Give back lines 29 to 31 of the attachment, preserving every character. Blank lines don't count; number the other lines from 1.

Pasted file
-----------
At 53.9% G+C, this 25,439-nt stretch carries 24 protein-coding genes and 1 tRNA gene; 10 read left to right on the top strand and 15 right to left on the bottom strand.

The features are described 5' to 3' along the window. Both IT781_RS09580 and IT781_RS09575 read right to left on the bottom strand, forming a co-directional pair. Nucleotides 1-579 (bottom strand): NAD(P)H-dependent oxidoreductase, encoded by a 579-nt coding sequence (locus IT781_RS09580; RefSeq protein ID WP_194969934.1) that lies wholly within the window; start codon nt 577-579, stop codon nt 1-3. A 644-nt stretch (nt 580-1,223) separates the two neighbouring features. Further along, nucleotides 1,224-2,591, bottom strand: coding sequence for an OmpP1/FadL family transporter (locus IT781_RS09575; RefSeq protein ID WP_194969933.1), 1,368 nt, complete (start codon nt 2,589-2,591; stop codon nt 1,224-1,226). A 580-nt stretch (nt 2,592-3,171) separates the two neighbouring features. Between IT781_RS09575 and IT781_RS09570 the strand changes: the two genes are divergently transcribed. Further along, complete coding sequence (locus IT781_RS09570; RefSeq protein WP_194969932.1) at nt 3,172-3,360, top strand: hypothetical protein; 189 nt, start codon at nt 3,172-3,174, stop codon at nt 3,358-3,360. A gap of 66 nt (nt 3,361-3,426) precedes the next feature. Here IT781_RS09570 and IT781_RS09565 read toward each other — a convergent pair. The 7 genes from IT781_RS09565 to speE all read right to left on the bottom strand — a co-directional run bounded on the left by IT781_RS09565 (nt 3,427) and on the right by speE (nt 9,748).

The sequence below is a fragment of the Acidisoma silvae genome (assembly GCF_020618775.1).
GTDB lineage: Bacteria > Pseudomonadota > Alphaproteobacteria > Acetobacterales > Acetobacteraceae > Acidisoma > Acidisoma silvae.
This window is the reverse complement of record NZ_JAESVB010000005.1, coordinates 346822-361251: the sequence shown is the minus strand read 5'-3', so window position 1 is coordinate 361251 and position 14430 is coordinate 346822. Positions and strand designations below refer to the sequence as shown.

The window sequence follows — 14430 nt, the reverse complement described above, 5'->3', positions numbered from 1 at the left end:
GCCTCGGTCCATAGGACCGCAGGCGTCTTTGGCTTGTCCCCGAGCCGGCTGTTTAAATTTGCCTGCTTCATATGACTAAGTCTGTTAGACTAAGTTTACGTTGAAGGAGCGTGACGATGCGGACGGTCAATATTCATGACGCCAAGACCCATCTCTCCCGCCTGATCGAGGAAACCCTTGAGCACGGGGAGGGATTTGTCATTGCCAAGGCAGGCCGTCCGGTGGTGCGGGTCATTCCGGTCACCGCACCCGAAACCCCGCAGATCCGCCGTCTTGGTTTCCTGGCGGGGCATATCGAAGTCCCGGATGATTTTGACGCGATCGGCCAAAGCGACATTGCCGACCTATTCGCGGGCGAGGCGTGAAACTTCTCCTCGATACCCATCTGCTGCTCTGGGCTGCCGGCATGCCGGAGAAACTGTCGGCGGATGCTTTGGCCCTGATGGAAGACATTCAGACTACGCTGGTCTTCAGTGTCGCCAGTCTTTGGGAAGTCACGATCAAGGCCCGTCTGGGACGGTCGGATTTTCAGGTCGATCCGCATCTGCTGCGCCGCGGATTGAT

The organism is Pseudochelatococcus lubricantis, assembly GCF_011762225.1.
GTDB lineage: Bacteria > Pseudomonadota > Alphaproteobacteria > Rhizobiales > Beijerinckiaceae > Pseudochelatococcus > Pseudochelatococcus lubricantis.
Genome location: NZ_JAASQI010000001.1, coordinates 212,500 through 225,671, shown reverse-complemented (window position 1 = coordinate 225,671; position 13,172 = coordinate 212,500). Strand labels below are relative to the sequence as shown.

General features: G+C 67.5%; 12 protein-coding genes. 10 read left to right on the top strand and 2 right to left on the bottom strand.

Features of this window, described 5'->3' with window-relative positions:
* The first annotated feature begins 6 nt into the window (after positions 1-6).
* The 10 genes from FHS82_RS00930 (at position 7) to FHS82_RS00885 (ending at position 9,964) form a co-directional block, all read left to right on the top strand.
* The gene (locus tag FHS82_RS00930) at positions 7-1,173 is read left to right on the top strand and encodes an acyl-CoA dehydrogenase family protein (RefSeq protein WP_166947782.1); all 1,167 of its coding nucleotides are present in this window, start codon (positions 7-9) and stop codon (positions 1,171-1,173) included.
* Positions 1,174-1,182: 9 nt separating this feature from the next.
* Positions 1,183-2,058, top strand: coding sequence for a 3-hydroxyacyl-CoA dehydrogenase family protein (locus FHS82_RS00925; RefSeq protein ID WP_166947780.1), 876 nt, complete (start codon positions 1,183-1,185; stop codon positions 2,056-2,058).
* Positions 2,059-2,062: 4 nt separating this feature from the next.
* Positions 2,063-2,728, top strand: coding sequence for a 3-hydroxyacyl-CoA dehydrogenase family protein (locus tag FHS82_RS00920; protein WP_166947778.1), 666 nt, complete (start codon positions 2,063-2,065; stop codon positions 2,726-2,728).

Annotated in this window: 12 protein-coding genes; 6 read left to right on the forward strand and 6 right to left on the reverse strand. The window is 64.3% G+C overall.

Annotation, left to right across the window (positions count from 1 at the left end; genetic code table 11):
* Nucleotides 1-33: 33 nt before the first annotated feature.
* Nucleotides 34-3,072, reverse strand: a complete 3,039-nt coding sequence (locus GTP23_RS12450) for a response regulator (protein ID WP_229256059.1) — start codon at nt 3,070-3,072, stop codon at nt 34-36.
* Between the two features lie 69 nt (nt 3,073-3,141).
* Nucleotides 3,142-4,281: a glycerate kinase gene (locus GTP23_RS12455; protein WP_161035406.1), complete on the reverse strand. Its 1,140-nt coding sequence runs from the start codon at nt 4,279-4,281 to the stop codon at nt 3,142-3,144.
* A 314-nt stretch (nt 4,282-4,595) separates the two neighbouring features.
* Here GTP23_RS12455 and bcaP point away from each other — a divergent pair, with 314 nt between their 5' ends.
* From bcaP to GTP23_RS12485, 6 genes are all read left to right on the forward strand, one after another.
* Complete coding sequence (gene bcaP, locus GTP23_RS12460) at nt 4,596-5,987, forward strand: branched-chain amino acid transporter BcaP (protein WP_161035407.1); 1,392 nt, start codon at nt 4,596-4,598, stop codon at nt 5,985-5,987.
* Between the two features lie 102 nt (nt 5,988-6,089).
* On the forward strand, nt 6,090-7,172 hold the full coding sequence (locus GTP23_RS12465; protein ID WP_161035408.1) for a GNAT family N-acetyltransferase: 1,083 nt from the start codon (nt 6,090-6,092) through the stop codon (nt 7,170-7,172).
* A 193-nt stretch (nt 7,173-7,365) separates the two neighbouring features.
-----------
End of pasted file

* Complete coding sequence (gene bcaP, locus GTP23_RS12460) at nt 4,596-5,987, forward strand: branched-chain amino acid transporter BcaP (protein WP_161035407.1); 1,392 nt, start codon at nt 4,596-4,598, stop codon at nt 5,985-5,987.
* Between the two features lie 102 nt (nt 5,988-6,089).
* On the forward strand, nt 6,090-7,172 hold the full coding sequence (locus GTP23_RS12465; protein ID WP_161035408.1) for a GNAT family N-acetyltransferase: 1,083 nt from the start codon (nt 6,090-6,092) through the stop codon (nt 7,170-7,172).